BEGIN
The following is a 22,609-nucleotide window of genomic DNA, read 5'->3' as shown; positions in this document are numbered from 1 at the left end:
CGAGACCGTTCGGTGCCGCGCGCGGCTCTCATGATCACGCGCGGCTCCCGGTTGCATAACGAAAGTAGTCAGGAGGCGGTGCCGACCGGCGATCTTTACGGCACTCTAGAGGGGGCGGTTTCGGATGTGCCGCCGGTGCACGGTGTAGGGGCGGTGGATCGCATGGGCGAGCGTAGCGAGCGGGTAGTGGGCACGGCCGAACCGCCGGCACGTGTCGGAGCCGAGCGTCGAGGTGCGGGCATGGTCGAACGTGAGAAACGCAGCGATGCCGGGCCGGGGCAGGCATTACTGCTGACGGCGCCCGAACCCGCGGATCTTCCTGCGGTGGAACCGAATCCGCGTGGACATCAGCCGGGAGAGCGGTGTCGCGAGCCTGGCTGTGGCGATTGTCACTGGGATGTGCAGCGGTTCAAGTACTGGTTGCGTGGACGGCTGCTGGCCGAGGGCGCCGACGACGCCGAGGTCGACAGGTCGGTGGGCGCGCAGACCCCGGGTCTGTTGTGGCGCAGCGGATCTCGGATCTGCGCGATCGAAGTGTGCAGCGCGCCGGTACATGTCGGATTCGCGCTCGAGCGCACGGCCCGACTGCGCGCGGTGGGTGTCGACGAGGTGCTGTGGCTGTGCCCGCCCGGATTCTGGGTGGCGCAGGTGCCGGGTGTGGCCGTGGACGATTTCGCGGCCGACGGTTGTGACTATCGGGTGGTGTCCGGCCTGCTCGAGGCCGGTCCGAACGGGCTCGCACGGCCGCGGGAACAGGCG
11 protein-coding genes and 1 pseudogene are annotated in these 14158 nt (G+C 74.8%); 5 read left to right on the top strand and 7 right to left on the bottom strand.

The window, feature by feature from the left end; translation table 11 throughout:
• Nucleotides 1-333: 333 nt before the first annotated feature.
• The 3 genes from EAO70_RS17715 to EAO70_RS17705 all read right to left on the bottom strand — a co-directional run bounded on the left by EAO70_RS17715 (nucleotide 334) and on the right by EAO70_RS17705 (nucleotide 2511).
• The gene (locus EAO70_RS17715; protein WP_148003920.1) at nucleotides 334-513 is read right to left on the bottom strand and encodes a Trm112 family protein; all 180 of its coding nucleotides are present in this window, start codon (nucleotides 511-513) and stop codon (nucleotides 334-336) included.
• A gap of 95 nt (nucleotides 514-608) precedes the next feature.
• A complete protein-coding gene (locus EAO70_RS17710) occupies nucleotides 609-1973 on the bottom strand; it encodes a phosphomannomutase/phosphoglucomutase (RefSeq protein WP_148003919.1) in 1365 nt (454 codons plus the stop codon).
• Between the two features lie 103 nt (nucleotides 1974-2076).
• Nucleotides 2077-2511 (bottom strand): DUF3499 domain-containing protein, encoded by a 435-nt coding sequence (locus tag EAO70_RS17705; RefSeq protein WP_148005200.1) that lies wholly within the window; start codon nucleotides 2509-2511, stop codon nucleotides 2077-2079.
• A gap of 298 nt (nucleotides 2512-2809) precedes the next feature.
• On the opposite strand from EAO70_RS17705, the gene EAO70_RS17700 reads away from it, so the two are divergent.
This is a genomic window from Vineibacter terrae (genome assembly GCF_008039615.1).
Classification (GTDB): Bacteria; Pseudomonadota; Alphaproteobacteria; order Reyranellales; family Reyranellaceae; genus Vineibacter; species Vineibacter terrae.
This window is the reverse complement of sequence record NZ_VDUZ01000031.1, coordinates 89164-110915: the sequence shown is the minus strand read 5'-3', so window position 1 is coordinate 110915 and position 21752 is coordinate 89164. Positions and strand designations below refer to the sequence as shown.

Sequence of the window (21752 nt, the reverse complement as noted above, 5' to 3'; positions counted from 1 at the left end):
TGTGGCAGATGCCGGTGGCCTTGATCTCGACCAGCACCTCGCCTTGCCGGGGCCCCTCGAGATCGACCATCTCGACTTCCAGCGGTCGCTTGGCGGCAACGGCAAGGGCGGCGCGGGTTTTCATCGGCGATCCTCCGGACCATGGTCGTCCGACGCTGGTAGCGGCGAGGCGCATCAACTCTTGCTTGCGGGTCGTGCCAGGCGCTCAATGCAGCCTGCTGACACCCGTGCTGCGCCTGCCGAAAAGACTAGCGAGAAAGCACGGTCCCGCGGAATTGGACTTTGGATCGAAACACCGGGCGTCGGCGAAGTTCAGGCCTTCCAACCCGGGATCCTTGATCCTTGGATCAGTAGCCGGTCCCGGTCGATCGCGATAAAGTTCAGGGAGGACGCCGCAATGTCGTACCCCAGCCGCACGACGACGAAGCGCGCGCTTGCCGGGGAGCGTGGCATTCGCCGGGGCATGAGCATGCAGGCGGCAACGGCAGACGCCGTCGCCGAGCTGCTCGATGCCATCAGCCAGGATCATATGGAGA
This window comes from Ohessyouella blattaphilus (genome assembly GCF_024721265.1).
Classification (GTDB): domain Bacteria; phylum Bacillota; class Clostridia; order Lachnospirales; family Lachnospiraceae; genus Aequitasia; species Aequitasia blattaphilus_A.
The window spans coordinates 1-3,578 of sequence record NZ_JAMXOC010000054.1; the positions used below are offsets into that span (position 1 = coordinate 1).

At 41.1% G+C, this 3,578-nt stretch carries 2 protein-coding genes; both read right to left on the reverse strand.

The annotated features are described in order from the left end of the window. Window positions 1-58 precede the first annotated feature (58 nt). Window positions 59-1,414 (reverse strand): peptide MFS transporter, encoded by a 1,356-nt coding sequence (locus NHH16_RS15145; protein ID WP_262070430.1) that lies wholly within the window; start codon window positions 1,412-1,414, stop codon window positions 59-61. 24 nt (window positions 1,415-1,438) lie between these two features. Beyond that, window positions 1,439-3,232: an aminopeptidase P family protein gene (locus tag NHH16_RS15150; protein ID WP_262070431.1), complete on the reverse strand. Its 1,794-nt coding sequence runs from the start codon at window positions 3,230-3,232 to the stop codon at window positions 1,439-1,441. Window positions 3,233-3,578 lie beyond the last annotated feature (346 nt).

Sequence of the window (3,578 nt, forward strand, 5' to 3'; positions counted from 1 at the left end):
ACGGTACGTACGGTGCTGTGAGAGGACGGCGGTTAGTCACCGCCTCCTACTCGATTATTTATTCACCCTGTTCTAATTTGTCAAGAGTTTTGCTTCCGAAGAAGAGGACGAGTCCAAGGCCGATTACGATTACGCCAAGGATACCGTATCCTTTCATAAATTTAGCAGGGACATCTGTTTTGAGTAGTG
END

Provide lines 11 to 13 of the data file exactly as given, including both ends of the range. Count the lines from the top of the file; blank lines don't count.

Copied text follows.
• Nucleotides 2077-2511 (bottom strand): DUF3499 domain-containing protein, encoded by a 435-nt coding sequence (locus tag EAO70_RS17705; RefSeq protein WP_148005200.1) that lies wholly within the window; start codon nucleotides 2509-2511, stop codon nucleotides 2077-2079.
• A gap of 298 nt (nucleotides 2512-2809) precedes the next feature.
• On the opposite strand from EAO70_RS17705, the gene EAO70_RS17700 reads away from it, so the two are divergent.